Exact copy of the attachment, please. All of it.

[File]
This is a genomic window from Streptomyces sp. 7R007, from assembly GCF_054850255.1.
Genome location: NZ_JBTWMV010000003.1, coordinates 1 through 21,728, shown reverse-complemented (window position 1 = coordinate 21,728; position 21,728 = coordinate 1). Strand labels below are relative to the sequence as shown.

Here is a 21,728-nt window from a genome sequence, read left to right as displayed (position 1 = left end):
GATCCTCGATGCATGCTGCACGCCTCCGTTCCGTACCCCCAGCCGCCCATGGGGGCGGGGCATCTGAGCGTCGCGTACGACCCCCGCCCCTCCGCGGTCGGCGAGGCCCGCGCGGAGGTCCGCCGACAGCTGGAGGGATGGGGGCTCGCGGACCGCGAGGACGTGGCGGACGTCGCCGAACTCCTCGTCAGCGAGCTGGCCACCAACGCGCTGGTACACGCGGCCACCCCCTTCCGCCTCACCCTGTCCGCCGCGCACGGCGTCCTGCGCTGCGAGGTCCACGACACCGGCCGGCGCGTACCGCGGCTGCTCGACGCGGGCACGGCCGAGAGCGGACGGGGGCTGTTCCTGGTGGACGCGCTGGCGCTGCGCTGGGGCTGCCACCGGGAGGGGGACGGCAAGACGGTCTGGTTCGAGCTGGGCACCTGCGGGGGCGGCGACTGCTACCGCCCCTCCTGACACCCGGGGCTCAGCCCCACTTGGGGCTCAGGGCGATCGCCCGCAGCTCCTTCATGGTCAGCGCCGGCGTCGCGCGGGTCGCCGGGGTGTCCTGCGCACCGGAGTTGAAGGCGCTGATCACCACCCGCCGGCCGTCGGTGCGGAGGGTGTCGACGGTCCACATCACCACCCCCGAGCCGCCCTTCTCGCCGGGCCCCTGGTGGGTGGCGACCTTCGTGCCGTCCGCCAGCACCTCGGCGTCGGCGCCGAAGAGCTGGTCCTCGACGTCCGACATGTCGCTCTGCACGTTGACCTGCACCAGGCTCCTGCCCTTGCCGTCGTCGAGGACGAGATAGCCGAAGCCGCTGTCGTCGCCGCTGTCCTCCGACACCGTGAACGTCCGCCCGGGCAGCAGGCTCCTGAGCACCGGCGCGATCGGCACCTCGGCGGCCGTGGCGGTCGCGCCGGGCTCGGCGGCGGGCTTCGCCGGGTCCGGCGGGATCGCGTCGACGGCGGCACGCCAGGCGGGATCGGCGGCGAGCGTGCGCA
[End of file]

This is a genomic window from Streptomyces sp. 7R007, from assembly GCF_054850255.1.
Genome location: NZ_JBTWMV010000003.1, coordinates 1 through 21,728, shown reverse-complemented (window position 1 = coordinate 21,728; position 21,728 = coordinate 1). Strand labels below are relative to the sequence as shown.

Here is a 21,728-nt window from a genome sequence, read left to right as displayed (position 1 = left end):
GATCCTCGATGCATGCTGCACGCCTCCGTTCCGTACCCCCAGCCGCCCATGGGGGCGGGGCATCTGAGCGTCGCGTACGACCCCCGCCCCTCCGCGGTCGGCGAGGCCCGCGCGGAGGTCCGCCGACAGCTGGAGGGATGGGGGCTCGCGGACCGCGAGGACGTGGCGGACGTCGCCGAACTCCTCGTCAGCGAGCTGGCCACCAACGCGCTGGTACACGCGGCCACCCCCTTCCGCCTCACCCTGTCCGCCGCGCACGGCGTCCTGCGCTGCGAGGTCCACGACACCGGCCGGCGCGTACCGCGGCTGCTCGACGCGGGCACGGCCGAGAGCGGACGGGGGCTGTTCCTGGTGGACGCGCTGGCGCTGCGCTGGGGCTGCCACCGGGAGGGGGACGGCAAGACGGTCTGGTTCGAGCTGGGCACCTGCGGGGGCGGCGACTGCTACCGCCCCTCCTGACACCCGGGGCTCAGCCCCACTTGGGGCTCAGGGCGATCGCCCGCAGCTCCTTCATGGTCAGCGCCGGCGTCGCGCGGGTCGCCGGGGTGTCCTGCGCACCGGAGTTGAAGGCGCTGATCACCACCCGCCGGCCGTCGGTGCGGAGGGTGTCGACGGTCCACATCACCACCCCCGAGCCGCCCTTCTCGCCGGGCCCCTGGTGGGTGGCGACCTTCGTGCCGTCCGCCAGCACCTCGGCGTCGGCGCCGAAGAGCTGGTCCTCGACGTCCGACATGTCGCTCTGCACGTTGACCTGCACCAGGCTCCTGCCCTTGCCGTCGTCGAGGACGAGATAGCCGAAGCCGCTGTCGTCGCCGCTGTCCTCCGACACCGTGAACGTCCGCCCGGGCAGCAGGCTCCTGAGCACCGGCGCGATCGGCACCTCGGCGGCCGTGGCGGTCGCGCCGGGCTCGGCGGCGGGCTTCGCCGGGTCCGGCGGGATCGCGTCGACGGCGGCACGCCAGGCGGGATCGGCGGCGAGCGTGCGCA